Birth control ruling won't curb coverPosted On: Mar. 25, 2007 12:00 AM CST
ST. LOUISA recent federal appeals court ruling that employers do not have to provide coverage for female contraceptives in their prescription drug plans is unlikely to result in employers dropping the coverage, experts say.
Denial of coverage does not violate federal pregnancy or civil rights laws, the 8th U.S. Circuit Court of Appeals ruled this month in reversing a lower court ruling.
The appeals court, which ruled in favor of Union Pacific Railroad Co. of Omaha, Neb., said the Pregnancy Discrimination Act, which bars health care plan coverage discrimination on the basis of pregnancy, does not apply to contraceptives.
Additionally, the appeals court ruled, the Union Pacific policy did not discriminate against women. Since the railroad's health plans did not provide coverage for any contraceptives, such as birth control pills used by women or condoms used by men, "The coverage provided to women is not less favorable than that provided to men."
As a result, the court concluded, there is no violation of the federal civil rights law that, among other things, bans discrimination on the basis of sex.
The decision--the first time an appeals court has ruled on the issue--is unlikely for several reasons to trigger a wave of employers dropping coverage for prescription contraceptives.
First, coverage for prescription contraceptives has become largely a given--except for organizations with religious objections--with few employers seeing the need to treat prescription contraceptives differently.
"I can't imagine that someone on the basis of this (ruling) would be making any decisions," said Helen Darling, president of the Washington-based National Business Group on Health, adding that providing coverage for contraceptives has become standard among most businesses and that many see coverage as a preventative measure and not as an issue of fairness. "I don't think any employer thinks of it as a civil rights issue."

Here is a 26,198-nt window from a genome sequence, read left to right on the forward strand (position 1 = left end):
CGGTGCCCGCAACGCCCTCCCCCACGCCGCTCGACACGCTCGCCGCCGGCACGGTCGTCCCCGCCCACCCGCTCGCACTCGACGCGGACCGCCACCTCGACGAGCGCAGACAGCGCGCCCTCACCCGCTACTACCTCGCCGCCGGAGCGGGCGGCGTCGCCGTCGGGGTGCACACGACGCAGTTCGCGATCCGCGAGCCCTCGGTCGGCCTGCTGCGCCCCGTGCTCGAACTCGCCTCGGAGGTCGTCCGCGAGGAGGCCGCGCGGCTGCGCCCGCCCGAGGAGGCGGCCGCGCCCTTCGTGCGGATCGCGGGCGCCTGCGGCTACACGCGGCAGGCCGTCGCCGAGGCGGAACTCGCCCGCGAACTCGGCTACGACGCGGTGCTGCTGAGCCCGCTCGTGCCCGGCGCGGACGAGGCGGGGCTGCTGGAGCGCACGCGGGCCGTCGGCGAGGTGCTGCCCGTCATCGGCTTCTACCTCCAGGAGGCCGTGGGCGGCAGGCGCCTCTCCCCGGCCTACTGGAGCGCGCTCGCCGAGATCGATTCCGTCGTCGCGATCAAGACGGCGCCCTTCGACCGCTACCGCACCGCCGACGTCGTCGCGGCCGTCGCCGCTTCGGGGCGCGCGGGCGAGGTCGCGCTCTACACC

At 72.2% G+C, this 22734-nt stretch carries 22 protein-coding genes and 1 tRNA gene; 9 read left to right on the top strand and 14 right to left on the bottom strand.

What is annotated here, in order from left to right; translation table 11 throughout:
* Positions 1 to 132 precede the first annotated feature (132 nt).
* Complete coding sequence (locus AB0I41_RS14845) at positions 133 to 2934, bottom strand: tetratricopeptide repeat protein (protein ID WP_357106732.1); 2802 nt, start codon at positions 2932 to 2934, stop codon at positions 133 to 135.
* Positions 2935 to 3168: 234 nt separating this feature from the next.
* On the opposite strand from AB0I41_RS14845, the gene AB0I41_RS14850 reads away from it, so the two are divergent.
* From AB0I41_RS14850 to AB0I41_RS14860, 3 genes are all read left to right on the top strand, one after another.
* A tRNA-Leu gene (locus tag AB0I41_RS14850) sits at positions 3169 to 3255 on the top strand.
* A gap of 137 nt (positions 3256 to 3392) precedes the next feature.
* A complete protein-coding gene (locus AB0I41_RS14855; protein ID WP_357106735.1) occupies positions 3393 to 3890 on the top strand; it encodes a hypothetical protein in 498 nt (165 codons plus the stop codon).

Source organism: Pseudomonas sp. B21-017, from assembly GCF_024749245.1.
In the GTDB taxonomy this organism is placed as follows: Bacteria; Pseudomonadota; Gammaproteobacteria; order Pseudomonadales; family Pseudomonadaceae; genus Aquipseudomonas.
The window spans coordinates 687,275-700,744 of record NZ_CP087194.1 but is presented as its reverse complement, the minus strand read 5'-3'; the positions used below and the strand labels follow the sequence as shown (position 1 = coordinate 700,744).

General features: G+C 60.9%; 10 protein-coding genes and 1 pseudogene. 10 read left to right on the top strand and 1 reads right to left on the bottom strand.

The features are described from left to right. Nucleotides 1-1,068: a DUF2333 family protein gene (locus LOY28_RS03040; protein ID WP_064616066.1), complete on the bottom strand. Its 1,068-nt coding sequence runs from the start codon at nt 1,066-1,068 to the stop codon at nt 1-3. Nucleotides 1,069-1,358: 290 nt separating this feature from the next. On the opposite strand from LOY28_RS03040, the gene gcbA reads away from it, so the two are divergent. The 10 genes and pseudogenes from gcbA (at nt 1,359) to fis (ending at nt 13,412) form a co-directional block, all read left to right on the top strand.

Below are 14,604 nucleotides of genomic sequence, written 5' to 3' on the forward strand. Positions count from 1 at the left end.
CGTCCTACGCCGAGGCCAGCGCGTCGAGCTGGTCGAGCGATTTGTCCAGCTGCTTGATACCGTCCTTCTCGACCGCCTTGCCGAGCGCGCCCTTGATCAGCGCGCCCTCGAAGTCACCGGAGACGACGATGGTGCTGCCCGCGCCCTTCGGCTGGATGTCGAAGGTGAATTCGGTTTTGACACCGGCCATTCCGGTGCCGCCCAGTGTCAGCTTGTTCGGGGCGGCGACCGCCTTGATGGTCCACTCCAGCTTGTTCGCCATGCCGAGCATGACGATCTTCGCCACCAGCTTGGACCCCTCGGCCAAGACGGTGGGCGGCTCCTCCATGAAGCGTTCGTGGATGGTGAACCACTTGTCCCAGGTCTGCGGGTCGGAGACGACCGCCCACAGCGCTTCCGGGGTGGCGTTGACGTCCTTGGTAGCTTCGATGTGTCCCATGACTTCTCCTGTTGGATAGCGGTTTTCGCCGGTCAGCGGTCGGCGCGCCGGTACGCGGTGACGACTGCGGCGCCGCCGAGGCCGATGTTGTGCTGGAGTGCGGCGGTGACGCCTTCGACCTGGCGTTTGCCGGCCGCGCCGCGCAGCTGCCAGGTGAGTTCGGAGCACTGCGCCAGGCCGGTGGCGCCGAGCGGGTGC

"A vast majority of employers cover contraceptives," said Usha Ranji, a senior policy analyst with the Menlo Park, Calif.-based Kaiser Family Foundation, which found in a 2005 survey that 89% of employees were enrolled in plans that provide coverage. "It would surprise me to see a reversal of that," Ms. Ranji said.
Additionally, a majority of states have passed measures that require health plans purchased from commercial insurers to provide coverage for contraceptives, while several more states are considering such measures.
At the same time, for competitive reasons, Ms. Darling noted, companies feel they need to provide the coverage to retain employees.
Indeed, Union Pacific began to provide coverage for contraceptives in 2005 and has no plans to reverse that policy, a spokesman said.
Laws and courts aside, covering contraceptives makes fiscal sense for companies, said Ed Fensholt, vp and director of compliance services with Kansas City, Mo.-based Lockton Insurance and Risk Management Specialists.
"Most (companies) cover contraceptives because it's cheaper to do that than cover a pregnancy," said Mr. Fensholt, who added that even self-insured companies provide coverage despite not having to follow state regulations that require employers with health benefits prescription plans to cover contraceptives.
While few current side-by-side comparisons are available, the Guttmacher Institute--a social science research, policy analysis and public education organization with offices in New York and Washington--highlighted one study in a 2003 report that found the annual cost for birth control pills to be about $350 per user vs. the average cost per pregnancy of some $10,000.
The Union Pacific decision comes nearly seven years after the U.S. Equal Employment Opportunity Commission issued an opinion that illegal pregnancy discrimination occurs when an employer's group health insurance plan does not cover prescription contraceptives to the same extent it covers other prescription medications.
Other federal cases have ruled in accordance with the EEOC opinion.
In perhaps the best-known case--which involved Seattle-based Bartell Drug Co.--U.S. District Court Judge Robert Lasnik ruled in 2001 that denial of prescriptive contraceptives discriminated against women.
Excluding a class of prescription drugs used only by women from a generally comprehensive drug plan discriminates against women by providing them with less coverage than is offered to men, Judge Lasnik ruled.
Another federal judge ruled along those same lines in 2003's Cooley, Jackson, Love, and Branham vs. Daimler Chrysler Corp., a similar case in the Eastern District of Missouri in which a group of female employees sued their company claiming discrimination.
Roberta Riley, a Planned Parenthood attorney in Seattle who worked on those cases as well as the one against Union Pacific, said the 8th Circuit Court's recent ruling "appears to be pushing women backwards."
Ms. Riley said a decision on whether to appeal to the U.S. Supreme Court has yet to be made. "The issue is not over; we think the 8th Circuit is wrong."
Brandi Standridge vs. Union Pacific Railroad Co., 8th U.S. Circuit Court of Appeals, No. 06-1706, March 15, 2007.